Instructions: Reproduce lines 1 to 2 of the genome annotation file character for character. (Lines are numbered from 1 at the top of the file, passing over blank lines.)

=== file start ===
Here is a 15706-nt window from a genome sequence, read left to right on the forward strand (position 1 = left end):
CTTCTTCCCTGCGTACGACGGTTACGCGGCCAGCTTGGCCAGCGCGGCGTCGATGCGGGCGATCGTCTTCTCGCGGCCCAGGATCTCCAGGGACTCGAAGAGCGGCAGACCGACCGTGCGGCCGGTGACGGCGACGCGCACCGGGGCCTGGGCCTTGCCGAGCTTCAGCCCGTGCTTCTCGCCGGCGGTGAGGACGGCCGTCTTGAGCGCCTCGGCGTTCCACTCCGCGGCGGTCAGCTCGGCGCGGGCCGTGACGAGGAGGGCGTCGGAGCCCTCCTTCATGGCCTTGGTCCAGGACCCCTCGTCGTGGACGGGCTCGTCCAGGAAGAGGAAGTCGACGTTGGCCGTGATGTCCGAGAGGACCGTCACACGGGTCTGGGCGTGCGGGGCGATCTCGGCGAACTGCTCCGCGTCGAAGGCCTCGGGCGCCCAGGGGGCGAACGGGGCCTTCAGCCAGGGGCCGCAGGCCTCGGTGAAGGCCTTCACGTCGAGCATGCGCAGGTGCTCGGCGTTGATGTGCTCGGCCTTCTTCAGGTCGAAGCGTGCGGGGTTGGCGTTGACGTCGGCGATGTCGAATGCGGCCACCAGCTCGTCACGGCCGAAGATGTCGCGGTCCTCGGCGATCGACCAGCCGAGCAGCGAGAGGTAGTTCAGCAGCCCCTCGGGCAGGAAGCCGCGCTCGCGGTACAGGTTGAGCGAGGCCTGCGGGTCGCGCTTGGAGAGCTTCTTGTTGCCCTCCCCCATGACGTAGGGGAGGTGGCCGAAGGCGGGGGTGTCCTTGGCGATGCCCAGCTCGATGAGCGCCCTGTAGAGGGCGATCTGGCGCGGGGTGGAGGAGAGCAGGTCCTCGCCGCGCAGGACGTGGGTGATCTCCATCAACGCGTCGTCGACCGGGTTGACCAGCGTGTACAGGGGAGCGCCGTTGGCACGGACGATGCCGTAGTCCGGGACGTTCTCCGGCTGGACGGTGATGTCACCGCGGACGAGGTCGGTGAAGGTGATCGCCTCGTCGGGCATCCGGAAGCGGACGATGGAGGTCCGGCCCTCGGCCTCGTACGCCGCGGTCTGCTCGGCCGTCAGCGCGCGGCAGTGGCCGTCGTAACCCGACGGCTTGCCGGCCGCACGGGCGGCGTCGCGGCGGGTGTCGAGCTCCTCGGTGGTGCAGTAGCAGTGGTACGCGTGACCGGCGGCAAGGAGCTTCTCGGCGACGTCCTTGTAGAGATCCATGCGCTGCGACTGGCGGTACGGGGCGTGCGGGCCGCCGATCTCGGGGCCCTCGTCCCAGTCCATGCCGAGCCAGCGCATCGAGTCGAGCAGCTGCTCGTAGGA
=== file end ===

Here is a 15706-nt window from a genome sequence, read left to right on the forward strand (position 1 = left end):
CTTCTTCCCTGCGTACGACGGTTACGCGGCCAGCTTGGCCAGCGCGGCGTCGATGCGGGCGATCGTCTTCTCGCGGCCCAGGATCTCCAGGGACTCGAAGAGCGGCAGACCGACCGTGCGGCCGGTGACGGCGACGCGCACCGGGGCCTGGGCCTTGCCGAGCTTCAGCCCGTGCTTCTCGCCGGCGGTGAGGACGGCCGTCTTGAGCGCCTCGGCGTTCCACTCCGCGGCGGTCAGCTCGGCGCGGGCCGTGACGAGGAGGGCGTCGGAGCCCTCCTTCATGGCCTTGGTCCAGGACCCCTCGTCGTGGACGGGCTCGTCCAGGAAGAGGAAGTCGACGTTGGCCGTGATGTCCGAGAGGACCGTCACACGGGTCTGGGCGTGCGGGGCGATCTCGGCGAACTGCTCCGCGTCGAAGGCCTCGGGCGCCCAGGGGGCGAACGGGGCCTTCAGCCAGGGGCCGCAGGCCTCGGTGAAGGCCTTCACGTCGAGCATGCGCAGGTGCTCGGCGTTGATGTGCTCGGCCTTCTTCAGGTCGAAGCGTGCGGGGTTGGCGTTGACGTCGGCGATGTCGAATGCGGCCACCAGCTCGTCACGGCCGAAGATGTCGCGGTCCTCGGCGATCGACCAGCCGAGCAGCGAGAGGTAGTTCAGCAGCCCCTCGGGCAGGAAGCCGCGCTCGCGGTACAGGTTGAGCGAGGCCTGCGGGTCGCGCTTGGAGAGCTTCTTGTTGCCCTCCCCCATGACGTAGGGGAGGTGGCCGAAGGCGGGGGTGTCCTTGGCGATGCCCAGCTCGATGAGCGCCCTGTAGAGGGCGATCTGGCGCGGGGTGGAGGAGAGCAGGTCCTCGCCGCGCAGGACGTGGGTGATCTCCATCAACGCGTCGTCGACCGGGTTGACCAGCGTGTACAGGGGAGCGCCGTTGGCACGGACGATGCCGTAGTCCGGGACGTTCTCCGGCTGGACGGTGATGTCACCGCGGACGAGGTCGGTGAAGGTGATCGCCTCGTCGGGCATCCGGAAGCGGACGATGGAGGTCCGGCCCTCGGCCTCGTACGCCGCGGTCTGCTCGGCCGTCAGCGCGCGGCAGTGGCCGTCGTAACCCGACGGCTTGCCGGCCGCACGGGCGGCGTCGCGGCGGGTGTCGAGCTCCTCGGTGGTGCAGTAGCAGTGGTACGCGTGACCGGCGGCAAGGAGCTTCTCGGCGACGTCCTTGTAGAGATCCATGCGCTGCGACTGGCGGTACGGGGCGTGCGGGCCGCCGATCTCGGGGCCCTCGTCCCAGTCCATGCCGAGCCAGCGCATCGAGTCGAGCAGCTGCTCGTAGGA